If there was ever a time to talk about the realities of life, it's now. We live in an age where real-life communication is being phased out by technology, and it’s so easy for messages to get distorted.
The subtle nuances easily discerned by a face-to-face conversation can go undetected by a tweet, Instagram, WhatsApp or Facebook message.
We are so often unable to separate the sheep from the goat, and sometimes it's because we are afraid to face the truth.
Growing up, I was shielded from the harsh realities of life. And as an adult, I am still getting a rude awakening.
I am wary of the fact that life is not as it used to be, when people said what they meant and meant what they said.
It’s hard trying to figure out who you can trust and what you can take at face value.
But, here are some things life has taught me that I hope you can find useful in your own lives.
1. Once bitten, twice shy
We often hear people say this, but its worth should not be overlooked. The great Maya Angelou once said:
“When people show you who they are, believe them the first time.”
This is quite true, as I used to be all for second and even third chances, but sometimes you have to know when to draw the line.
I’ve learned the hard way that no matter how convincing people are, or how nicely things seem to be flowing, you can never tell what’s really going on in another person’s head.
So many variables can be working in the background, unknown to you.
So, it’s wise to observe the signs, the little things spoken and unspoken. These are the things that gnaw away at the back of your mind and scream, “This does not feel right.”
These are the things that don’t add up or seem too good to be true.
It’s important to never ignore your first instincts, but at the same time, don’t be paranoid. Study this person over a period of time, and then make your decision.
Even if it’s a casual friendship, business relationship, family member or romantic partner, you need to be able to discern the level of engagement you wish to maintain with this person for the sake of your own health, happiness and peace of mind.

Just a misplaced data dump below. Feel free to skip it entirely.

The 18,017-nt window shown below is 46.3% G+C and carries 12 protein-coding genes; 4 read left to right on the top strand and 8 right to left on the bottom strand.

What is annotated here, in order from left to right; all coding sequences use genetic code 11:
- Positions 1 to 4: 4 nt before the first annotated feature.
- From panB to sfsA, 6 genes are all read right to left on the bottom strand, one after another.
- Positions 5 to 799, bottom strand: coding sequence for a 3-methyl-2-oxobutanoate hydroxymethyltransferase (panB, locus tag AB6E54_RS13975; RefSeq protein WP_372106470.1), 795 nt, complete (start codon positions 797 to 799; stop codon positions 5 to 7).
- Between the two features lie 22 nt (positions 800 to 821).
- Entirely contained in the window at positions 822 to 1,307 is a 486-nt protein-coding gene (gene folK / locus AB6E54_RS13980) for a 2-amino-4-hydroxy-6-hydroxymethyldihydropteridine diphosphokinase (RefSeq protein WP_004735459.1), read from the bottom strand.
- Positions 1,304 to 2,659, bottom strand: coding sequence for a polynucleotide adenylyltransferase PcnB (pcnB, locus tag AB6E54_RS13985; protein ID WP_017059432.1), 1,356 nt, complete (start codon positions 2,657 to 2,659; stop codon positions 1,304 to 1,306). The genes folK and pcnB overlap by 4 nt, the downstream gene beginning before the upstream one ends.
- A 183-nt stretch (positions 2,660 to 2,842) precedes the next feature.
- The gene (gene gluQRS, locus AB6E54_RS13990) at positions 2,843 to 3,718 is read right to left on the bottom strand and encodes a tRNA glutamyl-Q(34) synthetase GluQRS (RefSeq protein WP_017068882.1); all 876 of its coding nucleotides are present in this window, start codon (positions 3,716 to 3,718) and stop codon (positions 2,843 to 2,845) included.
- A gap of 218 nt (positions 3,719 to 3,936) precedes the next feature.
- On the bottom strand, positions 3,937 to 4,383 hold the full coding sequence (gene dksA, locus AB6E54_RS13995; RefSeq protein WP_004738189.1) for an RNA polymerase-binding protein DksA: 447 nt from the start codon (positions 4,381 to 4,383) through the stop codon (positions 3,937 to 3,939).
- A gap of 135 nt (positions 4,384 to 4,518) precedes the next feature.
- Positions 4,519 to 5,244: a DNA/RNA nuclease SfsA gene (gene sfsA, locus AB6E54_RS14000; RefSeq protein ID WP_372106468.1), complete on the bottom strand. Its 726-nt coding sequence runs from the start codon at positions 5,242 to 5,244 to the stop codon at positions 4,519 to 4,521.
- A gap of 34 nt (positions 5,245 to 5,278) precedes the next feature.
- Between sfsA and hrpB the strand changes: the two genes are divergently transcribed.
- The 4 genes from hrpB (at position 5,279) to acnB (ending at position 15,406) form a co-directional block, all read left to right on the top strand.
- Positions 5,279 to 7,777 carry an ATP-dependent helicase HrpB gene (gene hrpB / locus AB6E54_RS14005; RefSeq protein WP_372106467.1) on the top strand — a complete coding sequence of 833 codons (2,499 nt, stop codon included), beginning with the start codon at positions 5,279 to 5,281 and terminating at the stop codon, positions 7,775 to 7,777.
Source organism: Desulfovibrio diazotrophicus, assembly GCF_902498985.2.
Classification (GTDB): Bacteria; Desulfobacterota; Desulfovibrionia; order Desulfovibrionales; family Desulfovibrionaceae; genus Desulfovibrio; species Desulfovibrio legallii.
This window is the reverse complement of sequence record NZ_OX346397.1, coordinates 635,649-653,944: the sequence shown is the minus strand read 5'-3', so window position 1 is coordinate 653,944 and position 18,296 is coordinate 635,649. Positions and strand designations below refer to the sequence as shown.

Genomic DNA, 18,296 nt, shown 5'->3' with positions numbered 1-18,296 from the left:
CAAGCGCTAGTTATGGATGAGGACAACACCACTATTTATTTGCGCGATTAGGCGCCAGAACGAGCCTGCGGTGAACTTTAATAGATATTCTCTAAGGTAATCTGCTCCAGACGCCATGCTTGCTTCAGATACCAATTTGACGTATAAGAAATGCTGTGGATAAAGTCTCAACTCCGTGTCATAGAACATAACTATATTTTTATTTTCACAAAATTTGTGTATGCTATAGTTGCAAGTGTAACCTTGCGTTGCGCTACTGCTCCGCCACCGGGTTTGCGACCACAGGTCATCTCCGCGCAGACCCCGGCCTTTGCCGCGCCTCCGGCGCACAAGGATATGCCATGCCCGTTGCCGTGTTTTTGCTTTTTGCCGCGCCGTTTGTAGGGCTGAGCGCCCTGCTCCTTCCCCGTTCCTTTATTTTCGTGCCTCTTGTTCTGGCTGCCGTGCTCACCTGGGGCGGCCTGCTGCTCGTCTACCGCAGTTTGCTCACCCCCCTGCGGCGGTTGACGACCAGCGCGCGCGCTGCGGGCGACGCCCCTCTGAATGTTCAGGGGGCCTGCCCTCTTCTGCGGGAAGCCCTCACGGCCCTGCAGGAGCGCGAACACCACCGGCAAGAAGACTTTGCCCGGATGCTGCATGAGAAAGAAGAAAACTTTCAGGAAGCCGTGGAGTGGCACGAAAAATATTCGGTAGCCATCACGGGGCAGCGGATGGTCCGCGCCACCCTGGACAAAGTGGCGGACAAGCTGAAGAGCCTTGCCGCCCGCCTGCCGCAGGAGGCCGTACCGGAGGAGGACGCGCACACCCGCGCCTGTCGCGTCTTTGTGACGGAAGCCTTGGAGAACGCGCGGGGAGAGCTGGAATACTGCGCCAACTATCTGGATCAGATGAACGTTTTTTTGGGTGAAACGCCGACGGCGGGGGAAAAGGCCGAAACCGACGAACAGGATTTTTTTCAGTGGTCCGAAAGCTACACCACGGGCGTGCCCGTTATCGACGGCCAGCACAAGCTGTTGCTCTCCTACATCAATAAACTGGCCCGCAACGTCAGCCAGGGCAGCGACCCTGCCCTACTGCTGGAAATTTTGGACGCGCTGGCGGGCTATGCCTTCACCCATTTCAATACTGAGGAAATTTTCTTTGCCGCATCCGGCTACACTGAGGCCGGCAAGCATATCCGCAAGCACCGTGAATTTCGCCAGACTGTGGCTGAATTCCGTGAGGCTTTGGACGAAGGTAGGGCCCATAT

2. Guard your tongue
In the past, I’ve often made the mistake of divulging too much information too soon to new people entering my life.
Because of how my personality has morphed over the years, I often seemingly hit it off with people on first meeting and fall into this trap.
Too many questions answered or sometimes a Freudian slip here or there allows for misinterpretation, third-party embellishments and misplaced trust in people who do not have your best interests at heart.
This can cause an unfair advantage or give rise to unnecessary toxicity that could have been avoided if you kept your mouth shut.
Tread carefully before entering the deep end, learn how to discern people and know who your true-blue friends are.
3. Go easy on yourself
We’ve all been burned by people who we considered bonafide in our heart of hearts. So, when they disappoint or "act a fool," we are taken aback, and it knocks us off our keisters.
We get slightly (or very) jaded, and we question ourselves, our judgement and our fate in life.
We lose our faith in humanity for a minute or two, and we don’t want to trust anyone again. Sometimes, we even lock ourselves off from the rest of the world.
Maybe this is a bit extreme, but it happens to the best of us. And how long this feeling lasts is up to us.
Time is the solution to most of our problems. It’s all a risk you take on living, loving and learning to trust.
We can’t stay trapped in a time warp, although the past may seem comforting and familiar. We can’t blame ourselves or let others pay for our past. They don’t deserve it.
If we stay in that capsule of time, it will inhibit our growth and block off our connection to new people and experiences. It will rob us of our joy and prevent us from living completely.
I’m sure you don’t want to live your life like that, and neither do I. Don't be afraid to take a chance.